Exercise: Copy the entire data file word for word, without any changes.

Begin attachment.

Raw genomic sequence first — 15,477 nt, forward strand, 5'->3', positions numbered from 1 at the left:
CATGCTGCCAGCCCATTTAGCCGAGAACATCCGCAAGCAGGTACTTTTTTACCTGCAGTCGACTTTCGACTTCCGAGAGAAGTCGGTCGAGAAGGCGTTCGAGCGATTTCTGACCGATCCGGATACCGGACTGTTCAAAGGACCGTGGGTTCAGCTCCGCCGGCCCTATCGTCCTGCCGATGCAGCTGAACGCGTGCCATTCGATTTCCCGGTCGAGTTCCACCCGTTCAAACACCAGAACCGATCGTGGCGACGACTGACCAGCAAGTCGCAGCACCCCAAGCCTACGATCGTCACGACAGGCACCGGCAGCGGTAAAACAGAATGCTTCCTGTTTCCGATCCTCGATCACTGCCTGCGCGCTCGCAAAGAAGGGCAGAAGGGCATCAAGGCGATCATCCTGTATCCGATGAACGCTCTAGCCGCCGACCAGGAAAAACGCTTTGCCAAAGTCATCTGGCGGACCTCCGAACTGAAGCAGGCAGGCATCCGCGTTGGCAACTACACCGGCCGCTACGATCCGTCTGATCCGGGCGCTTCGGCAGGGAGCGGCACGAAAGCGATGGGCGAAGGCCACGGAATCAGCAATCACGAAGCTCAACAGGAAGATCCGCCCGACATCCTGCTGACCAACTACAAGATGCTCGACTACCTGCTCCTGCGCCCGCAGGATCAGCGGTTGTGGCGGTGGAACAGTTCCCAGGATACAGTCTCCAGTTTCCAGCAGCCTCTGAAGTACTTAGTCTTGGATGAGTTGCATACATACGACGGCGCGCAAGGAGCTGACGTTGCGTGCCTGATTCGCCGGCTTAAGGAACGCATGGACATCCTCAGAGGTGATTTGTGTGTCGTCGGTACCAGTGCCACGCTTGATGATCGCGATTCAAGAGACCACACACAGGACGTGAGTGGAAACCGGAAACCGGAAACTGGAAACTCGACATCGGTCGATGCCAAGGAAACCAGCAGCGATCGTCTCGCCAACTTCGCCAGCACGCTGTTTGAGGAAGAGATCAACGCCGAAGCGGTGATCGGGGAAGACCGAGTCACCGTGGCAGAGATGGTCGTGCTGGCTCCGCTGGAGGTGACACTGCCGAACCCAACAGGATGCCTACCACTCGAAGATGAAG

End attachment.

Raw genomic sequence first — 15,477 nt, forward strand, 5'->3', positions numbered from 1 at the left:
CATGCTGCCAGCCCATTTAGCCGAGAACATCCGCAAGCAGGTACTTTTTTACCTGCAGTCGACTTTCGACTTCCGAGAGAAGTCGGTCGAGAAGGCGTTCGAGCGATTTCTGACCGATCCGGATACCGGACTGTTCAAAGGACCGTGGGTTCAGCTCCGCCGGCCCTATCGTCCTGCCGATGCAGCTGAACGCGTGCCATTCGATTTCCCGGTCGAGTTCCACCCGTTCAAACACCAGAACCGATCGTGGCGACGACTGACCAGCAAGTCGCAGCACCCCAAGCCTACGATCGTCACGACAGGCACCGGCAGCGGTAAAACAGAATGCTTCCTGTTTCCGATCCTCGATCACTGCCTGCGCGCTCGCAAAGAAGGGCAGAAGGGCATCAAGGCGATCATCCTGTATCCGATGAACGCTCTAGCCGCCGACCAGGAAAAACGCTTTGCCAAAGTCATCTGGCGGACCTCCGAACTGAAGCAGGCAGGCATCCGCGTTGGCAACTACACCGGCCGCTACGATCCGTCTGATCCGGGCGCTTCGGCAGGGAGCGGCACGAAAGCGATGGGCGAAGGCCACGGAATCAGCAATCACGAAGCTCAACAGGAAGATCCGCCCGACATCCTGCTGACCAACTACAAGATGCTCGACTACCTGCTCCTGCGCCCGCAGGATCAGCGGTTGTGGCGGTGGAACAGTTCCCAGGATACAGTCTCCAGTTTCCAGCAGCCTCTGAAGTACTTAGTCTTGGATGAGTTGCATACATACGACGGCGCGCAAGGAGCTGACGTTGCGTGCCTGATTCGCCGGCTTAAGGAACGCATGGACATCCTCAGAGGTGATTTGTGTGTCGTCGGTACCAGTGCCACGCTTGATGATCGCGATTCAAGAGACCACACACAGGACGTGAGTGGAAACCGGAAACCGGAAACTGGAAACTCGACATCGGTCGATGCCAAGGAAACCAGCAGCGATCGTCTCGCCAACTTCGCCAGCACGCTGTTTGAGGAAGAGATCAACGCCGAAGCGGTGATCGGGGAAGACCGAGTCACCGTGGCAGAGATGGTCGTGCTGGCTCCGCTGGAGGTGACACTGCCGAACCCAACAGGATGCCTACCACTCGAAGATGAAG